A woman lost her husband a few years back. He was a police officer killed by a drunk driver. She was a beat cop and she took a desk job because they had only one parent and she didn't want to risk them losing both. Your kids essentially have one parent because while you apparently have a joint parenting arrangement, neither of the men is prepared to be a full-time parent to your kids and unless both are in agreement with it, will not allow your parents to raise them if you are killed.

I can understand your attitude about the benefits and the career but could this possibly at least wait a few more years until they aren't so terribly young? My children were 7, 11 and 14, when I got sick but the hospitalization fell in the middle of their birthdays so they were essentially 8, 12, and 15 when they were dealing with the aftermath of almost losing me. It was very difficult for them and I can't even imagine how hard it would be for a younger child whom you have influenced only for a few short years to actually lose you as a parent. Their dad financially supports them but he would be totally incapable of raising them and they knew it.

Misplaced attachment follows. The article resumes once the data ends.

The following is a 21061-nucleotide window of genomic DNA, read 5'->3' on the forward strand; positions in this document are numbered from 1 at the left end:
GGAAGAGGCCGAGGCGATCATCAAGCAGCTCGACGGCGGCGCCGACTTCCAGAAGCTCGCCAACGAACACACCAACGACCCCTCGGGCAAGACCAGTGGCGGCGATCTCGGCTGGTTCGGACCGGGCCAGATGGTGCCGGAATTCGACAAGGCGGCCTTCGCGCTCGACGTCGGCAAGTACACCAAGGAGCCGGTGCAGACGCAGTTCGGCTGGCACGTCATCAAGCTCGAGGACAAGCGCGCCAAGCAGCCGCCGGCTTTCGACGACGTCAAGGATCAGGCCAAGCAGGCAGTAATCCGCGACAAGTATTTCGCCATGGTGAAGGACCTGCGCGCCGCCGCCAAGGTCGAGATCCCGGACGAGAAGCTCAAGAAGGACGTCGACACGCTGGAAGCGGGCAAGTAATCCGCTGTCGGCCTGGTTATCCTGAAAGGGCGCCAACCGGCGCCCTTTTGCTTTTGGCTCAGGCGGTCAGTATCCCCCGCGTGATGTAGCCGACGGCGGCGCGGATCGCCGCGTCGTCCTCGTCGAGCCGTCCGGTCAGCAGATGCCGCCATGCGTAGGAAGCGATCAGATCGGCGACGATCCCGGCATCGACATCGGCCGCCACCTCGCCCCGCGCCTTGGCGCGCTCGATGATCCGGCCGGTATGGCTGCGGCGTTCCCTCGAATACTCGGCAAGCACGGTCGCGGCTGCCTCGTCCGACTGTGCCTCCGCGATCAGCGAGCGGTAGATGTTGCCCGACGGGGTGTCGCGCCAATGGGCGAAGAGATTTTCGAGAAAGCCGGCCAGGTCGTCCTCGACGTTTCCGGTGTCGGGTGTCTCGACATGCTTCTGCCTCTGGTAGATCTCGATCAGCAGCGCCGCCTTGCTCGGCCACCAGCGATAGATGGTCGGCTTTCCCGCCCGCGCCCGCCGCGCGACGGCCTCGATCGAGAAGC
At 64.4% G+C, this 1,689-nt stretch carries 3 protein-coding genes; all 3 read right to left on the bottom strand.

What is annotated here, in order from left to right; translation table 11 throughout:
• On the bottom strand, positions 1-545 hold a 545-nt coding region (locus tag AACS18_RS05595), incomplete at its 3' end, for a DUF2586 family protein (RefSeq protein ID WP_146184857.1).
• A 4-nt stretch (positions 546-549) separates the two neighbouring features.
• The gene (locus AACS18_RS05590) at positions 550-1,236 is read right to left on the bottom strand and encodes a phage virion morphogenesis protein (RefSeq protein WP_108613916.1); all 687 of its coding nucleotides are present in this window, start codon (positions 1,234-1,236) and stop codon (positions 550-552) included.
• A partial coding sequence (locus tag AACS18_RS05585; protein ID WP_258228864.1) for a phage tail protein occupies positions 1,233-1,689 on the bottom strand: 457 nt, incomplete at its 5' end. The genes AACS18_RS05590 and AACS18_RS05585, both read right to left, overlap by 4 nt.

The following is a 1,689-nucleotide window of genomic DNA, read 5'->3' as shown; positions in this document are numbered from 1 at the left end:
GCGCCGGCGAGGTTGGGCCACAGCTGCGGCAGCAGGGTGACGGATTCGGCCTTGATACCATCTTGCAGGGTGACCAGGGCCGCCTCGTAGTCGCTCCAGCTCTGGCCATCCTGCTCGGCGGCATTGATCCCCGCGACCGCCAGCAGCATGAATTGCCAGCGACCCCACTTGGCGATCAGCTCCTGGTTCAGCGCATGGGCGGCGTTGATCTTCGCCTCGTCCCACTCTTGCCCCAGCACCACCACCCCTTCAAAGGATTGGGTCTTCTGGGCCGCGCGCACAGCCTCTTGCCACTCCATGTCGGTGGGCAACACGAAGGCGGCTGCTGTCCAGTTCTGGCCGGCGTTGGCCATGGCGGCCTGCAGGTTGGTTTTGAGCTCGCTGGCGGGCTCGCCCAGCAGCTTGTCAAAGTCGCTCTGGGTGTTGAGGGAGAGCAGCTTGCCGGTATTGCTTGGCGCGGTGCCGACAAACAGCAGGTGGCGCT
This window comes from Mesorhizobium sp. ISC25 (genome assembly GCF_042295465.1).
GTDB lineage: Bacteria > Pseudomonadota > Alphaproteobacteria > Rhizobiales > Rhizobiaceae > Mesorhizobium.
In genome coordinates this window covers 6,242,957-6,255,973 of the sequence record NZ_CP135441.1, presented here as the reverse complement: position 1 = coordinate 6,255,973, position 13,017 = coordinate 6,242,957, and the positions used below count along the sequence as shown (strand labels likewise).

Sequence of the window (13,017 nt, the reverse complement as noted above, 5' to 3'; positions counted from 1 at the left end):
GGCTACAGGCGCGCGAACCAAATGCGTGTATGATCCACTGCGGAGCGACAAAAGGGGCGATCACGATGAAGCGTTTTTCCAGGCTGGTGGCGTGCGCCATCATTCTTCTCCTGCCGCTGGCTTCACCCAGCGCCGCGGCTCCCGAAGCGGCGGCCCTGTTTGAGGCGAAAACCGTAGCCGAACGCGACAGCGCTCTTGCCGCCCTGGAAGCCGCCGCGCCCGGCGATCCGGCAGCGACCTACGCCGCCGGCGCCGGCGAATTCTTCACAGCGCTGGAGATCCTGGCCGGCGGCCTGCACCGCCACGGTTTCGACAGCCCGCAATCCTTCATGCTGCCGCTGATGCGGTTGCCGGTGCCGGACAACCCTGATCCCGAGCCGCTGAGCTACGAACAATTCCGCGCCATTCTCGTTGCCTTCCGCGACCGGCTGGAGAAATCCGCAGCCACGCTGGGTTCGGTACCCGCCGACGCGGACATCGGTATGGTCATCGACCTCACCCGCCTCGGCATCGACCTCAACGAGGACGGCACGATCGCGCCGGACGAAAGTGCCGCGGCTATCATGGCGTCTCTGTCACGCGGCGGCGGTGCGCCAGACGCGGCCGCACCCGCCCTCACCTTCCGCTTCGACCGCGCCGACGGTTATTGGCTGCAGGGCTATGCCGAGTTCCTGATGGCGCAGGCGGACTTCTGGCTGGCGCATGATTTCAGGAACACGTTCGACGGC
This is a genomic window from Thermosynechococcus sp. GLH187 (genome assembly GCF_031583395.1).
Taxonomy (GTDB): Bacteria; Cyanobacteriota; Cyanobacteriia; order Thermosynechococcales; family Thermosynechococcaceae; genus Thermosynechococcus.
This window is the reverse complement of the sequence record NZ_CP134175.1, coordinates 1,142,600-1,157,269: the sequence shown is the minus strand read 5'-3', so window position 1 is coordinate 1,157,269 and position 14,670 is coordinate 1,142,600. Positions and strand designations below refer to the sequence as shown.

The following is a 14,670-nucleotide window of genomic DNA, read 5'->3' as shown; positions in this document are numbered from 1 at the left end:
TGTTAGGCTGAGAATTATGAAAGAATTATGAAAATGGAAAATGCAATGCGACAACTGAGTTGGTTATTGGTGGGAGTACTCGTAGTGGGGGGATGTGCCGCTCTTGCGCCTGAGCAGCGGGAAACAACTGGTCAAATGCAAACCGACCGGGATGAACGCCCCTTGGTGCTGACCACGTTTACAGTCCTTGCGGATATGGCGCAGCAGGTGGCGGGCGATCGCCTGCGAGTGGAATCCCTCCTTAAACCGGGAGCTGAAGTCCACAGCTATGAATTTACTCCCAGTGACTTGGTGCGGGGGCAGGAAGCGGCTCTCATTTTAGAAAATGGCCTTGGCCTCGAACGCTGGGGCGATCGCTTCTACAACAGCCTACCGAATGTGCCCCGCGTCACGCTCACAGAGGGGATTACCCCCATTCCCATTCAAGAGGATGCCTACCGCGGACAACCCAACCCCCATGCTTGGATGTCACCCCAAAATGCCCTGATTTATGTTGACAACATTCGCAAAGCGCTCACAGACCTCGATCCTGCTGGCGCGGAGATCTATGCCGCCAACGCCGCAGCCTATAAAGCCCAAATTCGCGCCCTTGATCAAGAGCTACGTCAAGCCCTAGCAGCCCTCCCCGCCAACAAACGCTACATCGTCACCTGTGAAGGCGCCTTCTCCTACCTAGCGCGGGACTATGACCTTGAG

In your situation being similar even if you don't go into the military it would seem like a good idea to get both the ex's on board for a will that stipulates your mother raising those kids if something ever happens to you. Unfortunately, most people do not think about this and leave those decisions to the courts.
 packagedealx3
Joined: 2/4/2006
Msg: 11
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Military Life and the Single Parent?
Posted: 12/2/2009 8:26:54 AM